We also were able to get out of the rain for a bit at the Chesser Homestead, and learn more about the people who made this area home. For instance, we learned that the “yard” of the homestead was kept without any growth for a very good reason. Not only did it look neater, but it made it easier to see creepy crawlies and snakes that might be nearby.

Chesser Homestead Tree

Sitting on the Chesser Homestead porch

We also got very lucky, as we were driving by, we saw a heron on the side of the road, with it’s lunch, and an alligator keeping a very close eye on him hoping for his own lunch, maybe?

Food Chain

Something to Wash it down

Still Life Eyes

Of course, it didn’t rain the entire morning, we did get some views of the landscape and the wildlife without the rain before packing it in and heading to Folkston for lunch. With all the morning rain, we decided to come back in the morning, when it promised to be warm and sunny. More on those stops on future posts.


Carrick Creek Trail

posted in: Landscape, Nature, Smartphone | 1

At the risk of angering friends and family who were dealing with yet another snow storm, this past weekend in South Carolina was nice enough for hiking in shorts and t-shirts.

For us that meant taking a short drive up to Table Rock State Park, and walking along the 2 mike Carrick Creek trail.


This trail takes you along the creek, past waterfalls and rolling waters, up towards some lovely views of Table Rock and back down to Pinnacle Lake.

This time of year the natural shade from tree covering is a bit wanting, but it’s also not as humid as it can sometimes get in the warmer months around here!


As the trail raises up from the creek, it can be a bit daunting, especially when it’s early in the year and you haven’t spent much time on the hills around here, but it’s bit bad. It’s a nice start to working your way up to the longer trails that take you to Table Rock and Pinnacle Mountains, that’s for sure.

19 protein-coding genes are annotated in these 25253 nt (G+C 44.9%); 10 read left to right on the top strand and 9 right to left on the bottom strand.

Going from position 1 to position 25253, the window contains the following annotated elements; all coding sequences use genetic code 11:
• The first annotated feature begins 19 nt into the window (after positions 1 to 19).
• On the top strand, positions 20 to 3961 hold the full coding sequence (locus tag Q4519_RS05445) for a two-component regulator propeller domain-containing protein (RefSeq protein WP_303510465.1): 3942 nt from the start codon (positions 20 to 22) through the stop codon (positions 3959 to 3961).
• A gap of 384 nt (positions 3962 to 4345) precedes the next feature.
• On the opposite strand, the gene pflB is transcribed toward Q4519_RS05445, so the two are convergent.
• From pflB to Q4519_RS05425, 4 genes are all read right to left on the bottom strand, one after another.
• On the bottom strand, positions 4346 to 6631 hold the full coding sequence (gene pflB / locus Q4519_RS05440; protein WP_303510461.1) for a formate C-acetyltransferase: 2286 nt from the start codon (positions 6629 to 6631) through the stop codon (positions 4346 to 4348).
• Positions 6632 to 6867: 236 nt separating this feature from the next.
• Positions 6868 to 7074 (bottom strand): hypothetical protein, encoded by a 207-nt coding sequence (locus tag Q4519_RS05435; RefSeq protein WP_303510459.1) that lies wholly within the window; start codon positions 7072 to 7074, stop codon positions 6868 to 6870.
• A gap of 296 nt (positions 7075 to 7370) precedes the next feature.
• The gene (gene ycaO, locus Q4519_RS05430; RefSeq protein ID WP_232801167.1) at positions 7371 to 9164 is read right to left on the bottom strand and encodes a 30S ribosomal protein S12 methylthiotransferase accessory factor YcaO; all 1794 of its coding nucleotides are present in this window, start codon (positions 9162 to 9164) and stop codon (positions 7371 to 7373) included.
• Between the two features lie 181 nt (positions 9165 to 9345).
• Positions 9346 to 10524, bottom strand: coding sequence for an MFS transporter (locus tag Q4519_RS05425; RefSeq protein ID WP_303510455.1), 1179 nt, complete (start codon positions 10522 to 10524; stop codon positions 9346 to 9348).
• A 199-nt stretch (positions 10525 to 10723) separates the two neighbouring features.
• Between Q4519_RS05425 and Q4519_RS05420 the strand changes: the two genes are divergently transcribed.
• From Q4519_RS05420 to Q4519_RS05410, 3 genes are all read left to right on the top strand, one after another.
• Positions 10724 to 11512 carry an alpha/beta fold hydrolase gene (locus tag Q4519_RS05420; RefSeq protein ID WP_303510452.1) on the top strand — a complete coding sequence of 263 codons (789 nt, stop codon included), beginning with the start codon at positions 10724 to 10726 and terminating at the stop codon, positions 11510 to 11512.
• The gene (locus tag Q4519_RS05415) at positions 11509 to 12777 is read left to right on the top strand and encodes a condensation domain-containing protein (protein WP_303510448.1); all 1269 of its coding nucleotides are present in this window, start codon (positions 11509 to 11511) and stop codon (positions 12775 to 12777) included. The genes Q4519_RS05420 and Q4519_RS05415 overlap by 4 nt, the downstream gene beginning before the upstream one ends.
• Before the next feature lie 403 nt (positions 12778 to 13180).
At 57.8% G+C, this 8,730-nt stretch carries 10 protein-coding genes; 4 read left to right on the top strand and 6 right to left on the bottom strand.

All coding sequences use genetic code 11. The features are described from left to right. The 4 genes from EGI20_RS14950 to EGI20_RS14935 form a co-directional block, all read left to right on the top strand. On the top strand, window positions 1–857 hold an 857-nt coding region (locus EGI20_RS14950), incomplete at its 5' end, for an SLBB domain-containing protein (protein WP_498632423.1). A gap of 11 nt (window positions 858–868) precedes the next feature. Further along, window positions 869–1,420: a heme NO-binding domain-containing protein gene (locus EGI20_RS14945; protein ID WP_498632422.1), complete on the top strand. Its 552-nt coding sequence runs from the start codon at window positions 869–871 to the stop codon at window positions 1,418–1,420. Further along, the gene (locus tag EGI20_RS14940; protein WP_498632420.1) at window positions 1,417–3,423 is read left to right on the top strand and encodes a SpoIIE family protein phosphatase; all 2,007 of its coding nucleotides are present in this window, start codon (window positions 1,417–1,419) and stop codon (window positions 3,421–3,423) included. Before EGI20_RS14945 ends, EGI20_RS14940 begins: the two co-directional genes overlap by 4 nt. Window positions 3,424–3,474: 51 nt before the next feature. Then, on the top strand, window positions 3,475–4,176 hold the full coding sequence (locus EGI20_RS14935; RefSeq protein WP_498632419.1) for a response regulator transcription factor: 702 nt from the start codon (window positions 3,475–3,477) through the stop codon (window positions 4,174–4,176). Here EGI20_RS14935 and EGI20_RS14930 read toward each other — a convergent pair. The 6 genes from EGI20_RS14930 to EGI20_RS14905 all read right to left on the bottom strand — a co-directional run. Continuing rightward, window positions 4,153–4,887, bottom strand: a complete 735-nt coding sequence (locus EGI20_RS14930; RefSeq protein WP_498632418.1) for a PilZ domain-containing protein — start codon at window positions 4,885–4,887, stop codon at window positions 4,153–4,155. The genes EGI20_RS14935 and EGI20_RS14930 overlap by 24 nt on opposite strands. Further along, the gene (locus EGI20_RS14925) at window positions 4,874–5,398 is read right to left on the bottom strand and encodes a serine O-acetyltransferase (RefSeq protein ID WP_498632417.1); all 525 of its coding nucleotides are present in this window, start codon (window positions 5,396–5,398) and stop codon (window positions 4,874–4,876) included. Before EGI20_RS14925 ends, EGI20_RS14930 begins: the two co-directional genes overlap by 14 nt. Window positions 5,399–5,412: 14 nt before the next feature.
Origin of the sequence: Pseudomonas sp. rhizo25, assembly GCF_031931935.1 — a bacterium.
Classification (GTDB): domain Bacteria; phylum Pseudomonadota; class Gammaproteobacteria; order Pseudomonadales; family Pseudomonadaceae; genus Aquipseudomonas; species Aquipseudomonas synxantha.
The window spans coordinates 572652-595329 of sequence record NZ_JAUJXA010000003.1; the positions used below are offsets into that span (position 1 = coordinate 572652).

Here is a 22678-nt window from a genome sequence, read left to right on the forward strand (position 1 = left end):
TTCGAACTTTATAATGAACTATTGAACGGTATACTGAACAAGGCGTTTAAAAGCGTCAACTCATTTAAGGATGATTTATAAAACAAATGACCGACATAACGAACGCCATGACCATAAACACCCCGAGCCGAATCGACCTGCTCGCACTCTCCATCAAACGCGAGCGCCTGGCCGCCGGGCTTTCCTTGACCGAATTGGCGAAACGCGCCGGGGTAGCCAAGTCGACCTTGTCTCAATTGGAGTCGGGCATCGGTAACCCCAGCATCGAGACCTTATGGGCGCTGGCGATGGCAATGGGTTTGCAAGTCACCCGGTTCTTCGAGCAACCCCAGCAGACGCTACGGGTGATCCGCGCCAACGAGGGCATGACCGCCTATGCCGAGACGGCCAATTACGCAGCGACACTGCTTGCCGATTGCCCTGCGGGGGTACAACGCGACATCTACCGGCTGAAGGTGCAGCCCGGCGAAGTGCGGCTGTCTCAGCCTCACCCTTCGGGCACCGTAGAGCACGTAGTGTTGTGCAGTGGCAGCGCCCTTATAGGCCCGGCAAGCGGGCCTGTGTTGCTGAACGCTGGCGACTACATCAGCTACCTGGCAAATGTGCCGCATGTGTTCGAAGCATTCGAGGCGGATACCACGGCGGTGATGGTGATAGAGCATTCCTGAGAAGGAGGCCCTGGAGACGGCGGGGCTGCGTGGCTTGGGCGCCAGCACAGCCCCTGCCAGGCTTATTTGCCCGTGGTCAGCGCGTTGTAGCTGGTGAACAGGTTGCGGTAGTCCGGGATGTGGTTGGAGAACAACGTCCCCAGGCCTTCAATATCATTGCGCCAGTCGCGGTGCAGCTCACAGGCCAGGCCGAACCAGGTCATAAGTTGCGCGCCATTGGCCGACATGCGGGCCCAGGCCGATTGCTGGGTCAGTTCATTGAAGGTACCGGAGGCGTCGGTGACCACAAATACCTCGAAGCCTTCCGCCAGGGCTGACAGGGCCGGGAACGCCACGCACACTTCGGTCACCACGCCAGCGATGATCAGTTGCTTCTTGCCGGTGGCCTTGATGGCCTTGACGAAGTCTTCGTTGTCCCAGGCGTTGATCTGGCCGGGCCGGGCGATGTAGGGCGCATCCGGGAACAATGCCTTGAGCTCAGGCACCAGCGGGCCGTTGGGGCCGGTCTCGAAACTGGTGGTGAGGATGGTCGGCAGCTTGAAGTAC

All in all, not a bad way to spend a Sunday afternoon, whether we want to bring the camera or just shoot with my iPhone like I did here.

For those of you still dealing with snow, sorry! You’re always welcome to visit! 😉

Trapani Sicily

posted in: Landscape, Travel | 2

After our morning excursion up to the town of Erice, we had a free afternoon to wander around Trapani before boarding the ship. Trapani, being a port city that juts out into the Mediterranean, with cathedrals and  pedestrian plazas, left us with plenty of things to wander around and see.

Looking down from Mt. Erice to Trapani

Colombaia Castle


Erice Sicily

posted in: Landscape, Travel | 3

After a day of sailing, which included a very relaxing day of checking out the ship, eating way too much, and attending high tea, our next port of call was in Sicily. We pulled into Trapani on Thursday morning to a party cloudy day. Our morning was filled with a scheduled excursion out beyond Trapani though, to the mountain town of Erice. Erice fascinated me because of both it’s mountain views and the way in which this little town has seemingly been preserved for centuries, all the while still functioning as a home to locals.

I knew Erice would satisfy my desire to see the old ways of life in Sicily, but I wasn’t so sure about how it would be for photography. Turns out, I needn’t have worried. There was plenty to see up there.

Looking down from Mt. Erice to Trapani